Question: When one died with medical tubes, needles, plugs, tape and such attached, is it not better to remove them first, before support-chanting upon death, AS they cause great discomfort, whether physically alive or not?
Answer: ANY movement of the body will be painful. This was emphasised by Master Yinguang in ‘The Three Great Essentials When Approaching Death’:
You absolutely must not bathe the person, change the clothes, or move the resting place. Let whatever that person’s sitting or lying position be, only adapting to its conditions. You must NOT MOVE the person even SLIGHTLY, also not face to face give rise to forms of sorrow, or even cry. As at this moment, the body is not in personal control, with one [touch or] movement thus, the hands, legs and body all receive the pain of bending, breaking, twisting and cracking. This pain thus gives rise to the mind of anger, and mindfulness of Buddha [Āmítuófó] will cease.’
In short, any shift, even attempts to create more comfort is painful. This is why any movement should be only when absolutely needed, to handle the body after support-chanting. (If in a hospital though, certification of death that involves brief touching and moving is inevitable, but extra time should be bargained for thereafter, to not touch the body before change of clothes and other movements.)
Question: However, when alive, it is really uncomfortable even to rest properly with all the equipment hooked on. If they are removed gently, perhaps the deceased can focus better on Nianfo (practice of mindfulness of Amitabha Buddha’s name – ‘Amituofo’)?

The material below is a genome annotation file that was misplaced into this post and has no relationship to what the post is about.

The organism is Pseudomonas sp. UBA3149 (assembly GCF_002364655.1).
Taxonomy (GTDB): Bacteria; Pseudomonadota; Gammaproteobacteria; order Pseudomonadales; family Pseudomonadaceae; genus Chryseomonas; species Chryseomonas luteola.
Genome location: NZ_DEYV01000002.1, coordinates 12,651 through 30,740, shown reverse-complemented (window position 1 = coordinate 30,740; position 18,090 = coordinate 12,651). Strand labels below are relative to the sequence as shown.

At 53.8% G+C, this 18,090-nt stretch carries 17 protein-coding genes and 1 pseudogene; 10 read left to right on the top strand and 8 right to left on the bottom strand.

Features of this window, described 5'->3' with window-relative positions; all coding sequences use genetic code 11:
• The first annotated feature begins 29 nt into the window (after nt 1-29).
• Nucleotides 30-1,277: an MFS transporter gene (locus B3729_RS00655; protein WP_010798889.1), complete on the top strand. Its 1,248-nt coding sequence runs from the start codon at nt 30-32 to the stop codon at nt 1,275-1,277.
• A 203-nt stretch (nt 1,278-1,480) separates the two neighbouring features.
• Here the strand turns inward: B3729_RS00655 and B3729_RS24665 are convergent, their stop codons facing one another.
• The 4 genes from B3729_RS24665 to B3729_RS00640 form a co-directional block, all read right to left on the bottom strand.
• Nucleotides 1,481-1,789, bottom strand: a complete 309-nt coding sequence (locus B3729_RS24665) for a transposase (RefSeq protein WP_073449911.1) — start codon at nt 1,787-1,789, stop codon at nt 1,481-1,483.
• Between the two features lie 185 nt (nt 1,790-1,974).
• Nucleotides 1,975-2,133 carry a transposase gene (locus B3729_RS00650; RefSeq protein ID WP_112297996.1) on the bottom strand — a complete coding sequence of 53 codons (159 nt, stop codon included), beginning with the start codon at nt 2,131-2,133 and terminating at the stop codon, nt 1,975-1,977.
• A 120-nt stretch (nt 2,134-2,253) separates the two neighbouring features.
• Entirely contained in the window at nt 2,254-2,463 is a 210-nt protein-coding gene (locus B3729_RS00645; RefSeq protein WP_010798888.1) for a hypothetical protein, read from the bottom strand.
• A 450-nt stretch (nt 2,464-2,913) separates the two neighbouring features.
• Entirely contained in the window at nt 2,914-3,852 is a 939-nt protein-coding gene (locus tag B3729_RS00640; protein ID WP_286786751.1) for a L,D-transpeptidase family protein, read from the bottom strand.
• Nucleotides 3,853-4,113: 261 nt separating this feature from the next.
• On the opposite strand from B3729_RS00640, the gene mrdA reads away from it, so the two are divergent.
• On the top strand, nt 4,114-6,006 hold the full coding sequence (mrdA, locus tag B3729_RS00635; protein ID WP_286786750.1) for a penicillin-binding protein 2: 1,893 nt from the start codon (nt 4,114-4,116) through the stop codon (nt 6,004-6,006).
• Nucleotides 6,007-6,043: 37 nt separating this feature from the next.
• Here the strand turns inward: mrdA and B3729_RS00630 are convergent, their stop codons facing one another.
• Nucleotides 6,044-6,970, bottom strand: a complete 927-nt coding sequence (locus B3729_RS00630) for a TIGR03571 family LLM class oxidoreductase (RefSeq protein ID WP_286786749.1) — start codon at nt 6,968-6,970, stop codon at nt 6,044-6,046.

Answer: Even the ‘gentle’ tearing off of surgical tape can be painful, as all sensations are magnified by up to 9 times, which is hard to imagine. We have to  assume the deceased is used to the equipment by then, and  assume movement will indeed cause pain, even in attempts to relieve pain, and  we should not make it extra comfortable as it might make the deceased become complacent, to thus not Nianfo sincerely to overcome the discomfort, to thus hang around indefinitely in the body.
From experience, in the midst of sincere support-chanting, expressions of sorrow on the deceased can turn serene before and after all equipment is removed. Even those who died in awkward places and positions should not be touched. Thus, it is best to follow Master Yinguang’s instruction, which gave no other consideration, under which the body should be touched, much more moved. Our well-intended imagination of offering some comfort should not be at the expense of actually giving great suffering instead.
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The Third Great Essential When Approaching Death